On the topic of the dismantling and uncertain future of Harry Bertoia's bronze screen at SOM's 1954 Manufacturers Hanover Trust on Fifth Avenue, Ada Louise Huxtable undoubtedly said it best. But after my attempts to sound the alarm through my smaller social networks (Twitter, editors, scholars, Design Observer), I find myself continuing to think about Bertoia, public modernism, and what others' lack of alarm (and the building owners' lack of awareness that anyone might care) means about how we like our design.
My conclusion: we like our chairs better than our museums (the Whitney), or hospitals (Michael Reese), or public sculpture (the screen).
After I posted my first Tweet about the screen's removal, I checked Twitter Search to see if anyone else had picked it up. But searching "Bertoia" turned up a steady stream of enthusiasm for his knock-off, vintage and brand-new wire and diamond chairs, not the disappearing screen. Enthusiasm, too, for a set of newsprint collages of famous chairs, including Bertoia, just in time for Christmas. Twitter Search is lazy research, but it seemed to feint at a larger truth: we like our design as consumer good, as something we can own, and social media often circulates consumable brand extensions rather than high-minded outrage.
Harry Bertoia, a modest man, is not really a brand, but Eames--the name, the couple, the actual work, is. Justin McGuirk's recent review of the new tome The Story of Eames Furniture (which I hope to review soon) starts with the Ebay version of my lazy research: Eames has become the search term for mid-century on Ebay. Eames was also the recent topic of a high-end brand extension, via House Industries: Eames Century Modern. When the new font was discussed on Design Observer, I was surprised no one else seemed to think, as I did, that it seemed like a cheap way to bring attention to a retro typeface, no better than listing your grandmother's sofa as "Eames era" on Craigslist. The Eameses used many readymade faces, stencils, etc. that they thought served their purpose in the same utilitarian way as the industrial windows and steel that made the walls of their incredible house. Are we so under-researched that we need a specified Eames (or Girard) font to lead us back to 1960?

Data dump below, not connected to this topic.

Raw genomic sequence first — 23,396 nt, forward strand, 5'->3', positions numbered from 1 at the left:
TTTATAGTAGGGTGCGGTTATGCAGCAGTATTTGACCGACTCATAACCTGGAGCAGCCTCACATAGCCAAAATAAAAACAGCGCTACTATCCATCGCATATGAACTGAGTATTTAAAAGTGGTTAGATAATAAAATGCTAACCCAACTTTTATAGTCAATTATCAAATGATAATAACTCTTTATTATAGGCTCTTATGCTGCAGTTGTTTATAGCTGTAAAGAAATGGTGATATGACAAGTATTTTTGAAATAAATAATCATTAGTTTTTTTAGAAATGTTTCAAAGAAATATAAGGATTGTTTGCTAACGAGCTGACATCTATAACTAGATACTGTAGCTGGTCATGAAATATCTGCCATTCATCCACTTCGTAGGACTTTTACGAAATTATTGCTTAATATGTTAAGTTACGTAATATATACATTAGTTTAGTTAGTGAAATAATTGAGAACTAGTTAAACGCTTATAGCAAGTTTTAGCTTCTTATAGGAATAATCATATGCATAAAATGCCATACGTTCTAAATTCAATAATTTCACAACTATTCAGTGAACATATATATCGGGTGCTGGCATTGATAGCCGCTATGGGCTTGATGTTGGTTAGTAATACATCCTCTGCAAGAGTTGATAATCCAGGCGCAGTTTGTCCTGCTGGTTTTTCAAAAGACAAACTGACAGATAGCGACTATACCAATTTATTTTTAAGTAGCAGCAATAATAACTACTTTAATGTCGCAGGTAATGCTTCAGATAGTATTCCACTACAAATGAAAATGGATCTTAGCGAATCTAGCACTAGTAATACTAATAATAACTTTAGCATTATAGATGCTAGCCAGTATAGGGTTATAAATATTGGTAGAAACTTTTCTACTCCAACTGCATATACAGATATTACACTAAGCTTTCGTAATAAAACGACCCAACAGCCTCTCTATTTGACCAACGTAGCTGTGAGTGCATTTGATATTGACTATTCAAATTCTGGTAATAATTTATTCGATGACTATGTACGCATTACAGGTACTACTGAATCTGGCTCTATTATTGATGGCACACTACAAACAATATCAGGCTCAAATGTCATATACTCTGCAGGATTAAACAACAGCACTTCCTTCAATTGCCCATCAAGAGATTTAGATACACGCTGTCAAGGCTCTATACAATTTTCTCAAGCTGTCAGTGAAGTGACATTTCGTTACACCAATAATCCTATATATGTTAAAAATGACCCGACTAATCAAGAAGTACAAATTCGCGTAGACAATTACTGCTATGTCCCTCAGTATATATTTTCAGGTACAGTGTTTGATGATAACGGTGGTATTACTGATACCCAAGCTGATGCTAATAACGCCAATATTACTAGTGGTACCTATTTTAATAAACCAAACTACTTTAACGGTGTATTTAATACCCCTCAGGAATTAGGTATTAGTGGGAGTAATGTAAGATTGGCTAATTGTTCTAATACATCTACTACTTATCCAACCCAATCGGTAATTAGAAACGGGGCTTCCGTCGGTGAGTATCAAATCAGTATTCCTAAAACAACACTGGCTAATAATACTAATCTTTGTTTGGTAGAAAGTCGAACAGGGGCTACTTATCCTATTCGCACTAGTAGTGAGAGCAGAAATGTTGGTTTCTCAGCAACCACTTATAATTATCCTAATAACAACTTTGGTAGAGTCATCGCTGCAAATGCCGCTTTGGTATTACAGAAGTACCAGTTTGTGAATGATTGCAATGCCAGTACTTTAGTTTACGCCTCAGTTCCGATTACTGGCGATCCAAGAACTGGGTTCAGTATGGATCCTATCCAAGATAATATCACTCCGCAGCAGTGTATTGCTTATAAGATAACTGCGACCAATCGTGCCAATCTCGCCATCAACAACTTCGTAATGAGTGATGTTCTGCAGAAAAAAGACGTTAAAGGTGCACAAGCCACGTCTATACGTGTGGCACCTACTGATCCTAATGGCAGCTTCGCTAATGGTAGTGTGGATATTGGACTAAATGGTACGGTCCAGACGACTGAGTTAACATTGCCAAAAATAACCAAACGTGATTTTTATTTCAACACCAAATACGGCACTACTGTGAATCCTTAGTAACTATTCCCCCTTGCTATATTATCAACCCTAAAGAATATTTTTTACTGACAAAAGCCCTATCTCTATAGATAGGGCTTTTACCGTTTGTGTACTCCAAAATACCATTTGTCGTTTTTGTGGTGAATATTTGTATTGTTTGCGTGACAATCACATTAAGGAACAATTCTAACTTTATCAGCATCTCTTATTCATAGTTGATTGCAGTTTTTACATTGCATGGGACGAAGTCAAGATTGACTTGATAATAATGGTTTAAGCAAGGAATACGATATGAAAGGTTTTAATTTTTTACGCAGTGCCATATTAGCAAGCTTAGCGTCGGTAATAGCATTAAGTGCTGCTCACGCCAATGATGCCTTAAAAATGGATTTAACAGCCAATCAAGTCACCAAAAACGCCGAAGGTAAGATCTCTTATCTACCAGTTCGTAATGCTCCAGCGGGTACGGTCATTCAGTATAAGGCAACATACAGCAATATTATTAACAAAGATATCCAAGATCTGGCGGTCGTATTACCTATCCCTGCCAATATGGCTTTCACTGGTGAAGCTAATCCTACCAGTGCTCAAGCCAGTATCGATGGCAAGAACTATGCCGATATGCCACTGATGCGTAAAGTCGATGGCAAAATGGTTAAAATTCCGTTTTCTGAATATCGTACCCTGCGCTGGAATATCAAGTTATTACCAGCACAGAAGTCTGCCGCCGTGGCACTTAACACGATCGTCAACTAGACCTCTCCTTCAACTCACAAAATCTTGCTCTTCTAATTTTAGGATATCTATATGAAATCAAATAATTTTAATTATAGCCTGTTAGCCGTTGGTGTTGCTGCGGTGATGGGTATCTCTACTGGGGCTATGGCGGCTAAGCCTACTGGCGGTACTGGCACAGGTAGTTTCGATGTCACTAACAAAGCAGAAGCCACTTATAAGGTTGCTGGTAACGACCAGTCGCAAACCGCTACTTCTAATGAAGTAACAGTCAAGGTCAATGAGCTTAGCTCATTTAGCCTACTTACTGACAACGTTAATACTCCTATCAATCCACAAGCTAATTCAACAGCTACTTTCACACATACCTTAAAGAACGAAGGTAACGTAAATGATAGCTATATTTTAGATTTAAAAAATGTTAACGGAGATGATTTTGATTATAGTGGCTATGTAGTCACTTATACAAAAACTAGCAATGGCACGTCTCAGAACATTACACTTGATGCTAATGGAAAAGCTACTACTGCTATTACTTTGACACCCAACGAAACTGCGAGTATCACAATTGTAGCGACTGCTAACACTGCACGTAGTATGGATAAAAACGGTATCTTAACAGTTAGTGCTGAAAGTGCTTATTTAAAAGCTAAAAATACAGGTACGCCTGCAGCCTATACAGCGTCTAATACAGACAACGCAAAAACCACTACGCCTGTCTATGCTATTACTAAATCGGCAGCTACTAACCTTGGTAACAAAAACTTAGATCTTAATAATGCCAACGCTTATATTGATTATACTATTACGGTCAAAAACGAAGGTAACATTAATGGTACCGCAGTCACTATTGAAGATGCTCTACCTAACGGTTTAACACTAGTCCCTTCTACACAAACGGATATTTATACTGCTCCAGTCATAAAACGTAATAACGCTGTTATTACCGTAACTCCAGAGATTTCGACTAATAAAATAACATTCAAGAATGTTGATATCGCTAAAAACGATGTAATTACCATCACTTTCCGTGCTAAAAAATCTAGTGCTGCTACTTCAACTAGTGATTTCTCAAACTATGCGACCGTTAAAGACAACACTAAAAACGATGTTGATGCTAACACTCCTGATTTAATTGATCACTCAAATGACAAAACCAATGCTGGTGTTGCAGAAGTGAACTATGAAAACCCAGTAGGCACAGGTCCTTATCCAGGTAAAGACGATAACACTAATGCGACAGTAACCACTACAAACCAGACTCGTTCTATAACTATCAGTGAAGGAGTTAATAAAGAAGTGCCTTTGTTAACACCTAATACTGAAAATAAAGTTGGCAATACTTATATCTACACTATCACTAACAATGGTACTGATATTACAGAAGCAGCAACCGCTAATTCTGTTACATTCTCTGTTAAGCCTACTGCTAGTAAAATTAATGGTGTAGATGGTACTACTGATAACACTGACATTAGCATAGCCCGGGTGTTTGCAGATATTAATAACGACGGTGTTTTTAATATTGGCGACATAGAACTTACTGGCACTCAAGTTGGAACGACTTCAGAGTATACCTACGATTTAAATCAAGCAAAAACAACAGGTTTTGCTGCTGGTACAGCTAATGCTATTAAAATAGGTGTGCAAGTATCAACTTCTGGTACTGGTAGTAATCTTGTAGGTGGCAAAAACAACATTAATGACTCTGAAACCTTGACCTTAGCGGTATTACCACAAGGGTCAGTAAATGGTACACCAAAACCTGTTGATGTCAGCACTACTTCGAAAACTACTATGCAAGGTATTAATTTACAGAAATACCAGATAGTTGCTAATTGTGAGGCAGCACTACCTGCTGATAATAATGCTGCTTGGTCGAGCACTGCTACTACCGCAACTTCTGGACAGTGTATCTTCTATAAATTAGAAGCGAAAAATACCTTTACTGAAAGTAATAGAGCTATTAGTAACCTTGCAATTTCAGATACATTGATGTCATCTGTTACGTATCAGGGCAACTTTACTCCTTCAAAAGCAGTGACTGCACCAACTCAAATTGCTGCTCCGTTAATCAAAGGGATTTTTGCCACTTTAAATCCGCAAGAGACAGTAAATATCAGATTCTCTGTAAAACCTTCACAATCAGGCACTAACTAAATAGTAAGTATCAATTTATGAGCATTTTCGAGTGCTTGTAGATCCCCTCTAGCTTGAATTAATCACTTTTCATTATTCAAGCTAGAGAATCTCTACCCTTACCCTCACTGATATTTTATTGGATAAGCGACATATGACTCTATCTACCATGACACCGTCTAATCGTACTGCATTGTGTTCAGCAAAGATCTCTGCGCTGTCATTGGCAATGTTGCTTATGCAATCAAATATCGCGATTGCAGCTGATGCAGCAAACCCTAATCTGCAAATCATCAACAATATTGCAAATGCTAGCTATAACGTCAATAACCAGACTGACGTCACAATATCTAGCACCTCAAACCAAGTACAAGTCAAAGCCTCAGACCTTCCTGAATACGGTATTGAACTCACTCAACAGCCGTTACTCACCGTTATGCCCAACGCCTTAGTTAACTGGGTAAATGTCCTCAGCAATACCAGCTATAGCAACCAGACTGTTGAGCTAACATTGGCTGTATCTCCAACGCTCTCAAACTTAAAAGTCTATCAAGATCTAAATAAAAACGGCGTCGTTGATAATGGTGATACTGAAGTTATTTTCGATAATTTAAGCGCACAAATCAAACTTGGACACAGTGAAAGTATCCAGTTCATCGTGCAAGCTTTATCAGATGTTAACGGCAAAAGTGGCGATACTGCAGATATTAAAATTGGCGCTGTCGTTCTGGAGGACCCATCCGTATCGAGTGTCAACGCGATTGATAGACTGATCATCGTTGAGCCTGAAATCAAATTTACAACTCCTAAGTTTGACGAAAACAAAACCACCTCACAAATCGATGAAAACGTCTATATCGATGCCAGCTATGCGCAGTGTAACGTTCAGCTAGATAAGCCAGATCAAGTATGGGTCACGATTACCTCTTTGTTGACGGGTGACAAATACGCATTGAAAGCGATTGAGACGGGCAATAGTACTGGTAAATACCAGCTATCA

House Industries, Modern Stencil Cameo
It was Charles Eames, in fact, that gave Charles W. Moore the quote that kicks off his seminal 1965 critique of the monuments of California, "You Have to Pay for the Public Life."
Charles Eames has made the point that the crux of this civilizing process is the giving up by individuals of something in order that the public realm may be enhanced. In the city, that is to say, urban and monumental places, indeed urbanity and monumentality themselves, can occur only when something is given over by people to the public.Designers and architects like Eames and Bertoia and Breuer and Gropius often seem to live on in their chairs, many forgetting (or never knowing) that they made buildings that can be visited and are still being used. I would gladly never own a Bertoia myself (and can easily pass up a collage of a chair) if the screen would go back up on its wall, enriching the public sphaere and making a monument of an indifferent corner of Fifth Avenue.
Paley Park, vintage image (via)
After all, I can still sit in a Bertoia wire series chair whenever I want. Deeper than the irony of Eames's point is the irony that Bertoia chairs were the harbinger of new, mid-century urban life when they were deployed at Paley Park in 1967. Generally considered one of New York's most successful privately-owned public spaces, the chairs were part of a larger design statement (now commonplace) that if you make something beautiful and useful, it won't get wrecked, or stolen, or graffitied. If you maintain it, it can go on giving public pleasure. But we as a society have to give something up--to pay--for a better public design life.